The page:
“A forest ranger … conceived the bold idea of decoying a slide-rock bolter to its own destruction. A dummy tourist was rigged up with plaid Norfolk jacket, knee breeches, and a guide book to Colorado. It was then filled full of giant powder and fulminate caps and posted in a conspicuous place, where, sure enough, the next day it attracted the attention of a bolter which had been hanging for days on the slope of Lizzard Head. The resulting explosion flattened half the buildings in Rico, which were never rebuilt, and the surrounding hills fattened flocks of buzzards the rest of the summer.” (William Thomas Cox, Fearsome Creatures of the Lumberwoods, 1910)
The London Medical and Physical Journal records the case of Kate Hudson, a 31-year-old single woman who was admitted to the general hospital at Nottingham on Aug. 4, 1783. “On inspection of the arm two needles were discovered under the skin, a little above the dorsal side of the wrist.” These were removed with forceps, but more needles were discovered farther up the arm.
This continued, on and off, for nine years. Needles were discovered in Hudson’s leg, foot, breast, and stomach; she passed needles in her urine and stool and vomited up still more. Just as abruptly, on June 12, 1792, she was dismissed as cured, and was reported in July to be married with two children and enjoying “better health than for several years past.”
“At present, I shall make no Comment on the Case,” writes physician Hugh Moises. “I feel it, however, a duty I owe to myself, (and to anticipate the attacks of puny Criticism) that I should here observe, that the language of the Case throughout, is strictly that of the minutes preserved in the Case Books of the Hospital, as taken thence by myself upwards of ten years ago.”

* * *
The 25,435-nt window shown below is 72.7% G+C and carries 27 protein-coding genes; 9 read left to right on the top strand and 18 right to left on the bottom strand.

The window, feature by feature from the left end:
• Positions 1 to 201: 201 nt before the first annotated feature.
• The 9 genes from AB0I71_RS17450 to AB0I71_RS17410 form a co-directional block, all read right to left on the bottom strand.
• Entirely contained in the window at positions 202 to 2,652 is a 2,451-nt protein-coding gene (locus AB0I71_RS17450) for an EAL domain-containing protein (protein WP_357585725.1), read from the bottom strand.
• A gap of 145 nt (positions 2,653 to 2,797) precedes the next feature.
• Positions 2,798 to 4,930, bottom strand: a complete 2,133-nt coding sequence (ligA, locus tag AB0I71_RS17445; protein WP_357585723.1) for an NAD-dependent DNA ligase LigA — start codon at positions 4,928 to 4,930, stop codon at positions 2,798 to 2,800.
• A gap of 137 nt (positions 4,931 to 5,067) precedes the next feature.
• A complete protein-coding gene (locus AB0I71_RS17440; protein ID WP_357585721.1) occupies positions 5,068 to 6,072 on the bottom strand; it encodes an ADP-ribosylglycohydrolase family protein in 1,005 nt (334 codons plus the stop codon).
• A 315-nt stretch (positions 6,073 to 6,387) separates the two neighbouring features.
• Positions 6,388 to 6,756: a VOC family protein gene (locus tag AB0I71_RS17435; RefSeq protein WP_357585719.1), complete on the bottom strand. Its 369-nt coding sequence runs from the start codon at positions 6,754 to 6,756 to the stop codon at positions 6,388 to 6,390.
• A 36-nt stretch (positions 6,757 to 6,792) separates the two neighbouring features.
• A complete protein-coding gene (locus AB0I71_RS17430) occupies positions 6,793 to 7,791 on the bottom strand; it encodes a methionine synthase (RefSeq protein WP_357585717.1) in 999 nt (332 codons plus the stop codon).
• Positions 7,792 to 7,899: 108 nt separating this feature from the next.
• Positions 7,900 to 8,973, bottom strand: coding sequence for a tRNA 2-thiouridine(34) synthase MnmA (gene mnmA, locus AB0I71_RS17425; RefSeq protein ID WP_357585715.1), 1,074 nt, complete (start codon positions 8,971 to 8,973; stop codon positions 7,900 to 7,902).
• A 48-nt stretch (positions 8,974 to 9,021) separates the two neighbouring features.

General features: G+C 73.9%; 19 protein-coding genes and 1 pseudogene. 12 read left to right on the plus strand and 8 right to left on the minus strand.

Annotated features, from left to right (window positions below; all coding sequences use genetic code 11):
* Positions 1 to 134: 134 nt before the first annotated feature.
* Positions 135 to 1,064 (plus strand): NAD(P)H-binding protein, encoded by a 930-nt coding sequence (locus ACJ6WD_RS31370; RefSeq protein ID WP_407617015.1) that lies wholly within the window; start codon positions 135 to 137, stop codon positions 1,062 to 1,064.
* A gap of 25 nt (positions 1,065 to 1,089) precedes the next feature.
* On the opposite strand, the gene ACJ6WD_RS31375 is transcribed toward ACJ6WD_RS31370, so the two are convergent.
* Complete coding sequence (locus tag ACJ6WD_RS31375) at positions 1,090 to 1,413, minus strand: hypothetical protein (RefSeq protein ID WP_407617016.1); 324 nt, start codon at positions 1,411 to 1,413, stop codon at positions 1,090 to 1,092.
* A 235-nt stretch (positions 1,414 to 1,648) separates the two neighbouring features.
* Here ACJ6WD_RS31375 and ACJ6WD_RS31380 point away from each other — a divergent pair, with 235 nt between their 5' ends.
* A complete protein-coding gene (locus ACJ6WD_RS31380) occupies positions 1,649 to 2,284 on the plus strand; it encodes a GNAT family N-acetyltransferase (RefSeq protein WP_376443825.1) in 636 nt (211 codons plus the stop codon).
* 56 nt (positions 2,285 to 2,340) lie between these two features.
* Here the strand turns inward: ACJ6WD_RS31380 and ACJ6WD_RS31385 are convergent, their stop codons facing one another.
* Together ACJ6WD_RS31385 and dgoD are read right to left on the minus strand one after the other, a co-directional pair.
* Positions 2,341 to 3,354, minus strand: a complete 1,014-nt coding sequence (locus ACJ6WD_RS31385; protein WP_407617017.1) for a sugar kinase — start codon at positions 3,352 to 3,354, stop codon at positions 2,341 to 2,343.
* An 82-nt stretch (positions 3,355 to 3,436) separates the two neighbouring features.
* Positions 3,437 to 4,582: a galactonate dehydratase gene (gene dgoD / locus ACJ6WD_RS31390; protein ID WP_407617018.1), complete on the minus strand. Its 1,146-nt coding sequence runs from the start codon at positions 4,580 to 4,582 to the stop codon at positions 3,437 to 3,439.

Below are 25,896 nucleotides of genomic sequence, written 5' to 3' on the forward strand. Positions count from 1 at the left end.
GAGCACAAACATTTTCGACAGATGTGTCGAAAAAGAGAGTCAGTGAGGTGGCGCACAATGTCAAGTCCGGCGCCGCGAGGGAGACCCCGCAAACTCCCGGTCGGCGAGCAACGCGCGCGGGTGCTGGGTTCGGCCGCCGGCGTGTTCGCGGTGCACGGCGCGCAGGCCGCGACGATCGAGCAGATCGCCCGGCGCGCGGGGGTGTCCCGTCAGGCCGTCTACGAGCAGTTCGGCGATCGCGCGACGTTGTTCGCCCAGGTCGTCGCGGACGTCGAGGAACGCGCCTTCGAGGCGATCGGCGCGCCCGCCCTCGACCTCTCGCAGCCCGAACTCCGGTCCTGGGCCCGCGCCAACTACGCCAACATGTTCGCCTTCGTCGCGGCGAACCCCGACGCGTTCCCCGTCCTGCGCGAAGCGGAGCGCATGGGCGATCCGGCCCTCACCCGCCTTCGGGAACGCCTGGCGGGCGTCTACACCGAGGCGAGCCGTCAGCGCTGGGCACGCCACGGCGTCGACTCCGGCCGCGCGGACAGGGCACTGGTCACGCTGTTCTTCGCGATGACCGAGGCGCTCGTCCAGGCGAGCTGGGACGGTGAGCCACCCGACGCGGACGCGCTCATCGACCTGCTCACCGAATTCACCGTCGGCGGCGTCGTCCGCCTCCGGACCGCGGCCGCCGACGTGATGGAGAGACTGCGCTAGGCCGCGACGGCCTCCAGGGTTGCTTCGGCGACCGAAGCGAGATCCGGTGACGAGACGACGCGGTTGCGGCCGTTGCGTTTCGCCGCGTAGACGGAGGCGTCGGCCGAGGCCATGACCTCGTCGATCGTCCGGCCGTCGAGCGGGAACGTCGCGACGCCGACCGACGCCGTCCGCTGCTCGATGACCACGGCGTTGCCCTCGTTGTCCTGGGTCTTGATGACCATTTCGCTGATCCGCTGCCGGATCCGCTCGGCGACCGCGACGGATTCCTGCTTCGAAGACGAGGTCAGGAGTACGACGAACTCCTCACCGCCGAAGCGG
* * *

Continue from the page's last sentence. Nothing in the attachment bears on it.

In the winter time, when northern ports, such as the Baltic, are closed by ice, it is a very common thing for the sailors to pass the time in skating, or rather sailing upon skates. This pastime has a charm of its own unknown to the ordinary skater, and when practice has engendered confidence and dexterity in directing the sail, the proficient may bend backwards and, as it were, sleep upon the wind.
This exercise is very agreeable, and not very dangerous; the falls made by a learner in practising at the beginning are not serious, as they generally take place backwards, and are thus modified by the sail.
A short time ago, I was pricking out some annuals on a flower-bed, on which some geraniums were already planted, when I was surprised to see flashes of light coming from a truss of geranium flowers. At first I thought it was imagination, but my wife and a friend who were present also saw them. Time was about 9 p.m., and the atmosphere clear. There were other geraniums a different colour on the same bed, but there was no effect on them. The particular geranium was a Tom Thumb. Is this at all common? I have never seen or read of it before. — S. Ingham
— Knowledge, July 27, 1883
In September 1893, London doctor Farquhar Matheson was sailing with his wife on Scotland’s Loch Alsh, between the isle of Skye and the mainland. “Our sail was up and we were going gaily along when suddenly I saw something rise out of the loch in front of us–a long, straight, necklike thing as tall as my mast.”
The thing was 200 yards away; it was not until it began to submerge that Matheson saw “it was a large sea-monster–of the saurian type, I should think.”
He likened the head and neck to those of a giraffe. He watched the creature surface again three times, at intervals or two or three minutes, as he followed it for perhaps a mile. “It was not a sea-serpent, but a much larger and more substantial beast–something of the nature of a gigantic lizard, I should think.”
He denied emphatically that he had seen only an optical illusion, noting that he had watched the creature’s head gradually descend and ascend several times, and saw the light glisten on its smooth skin.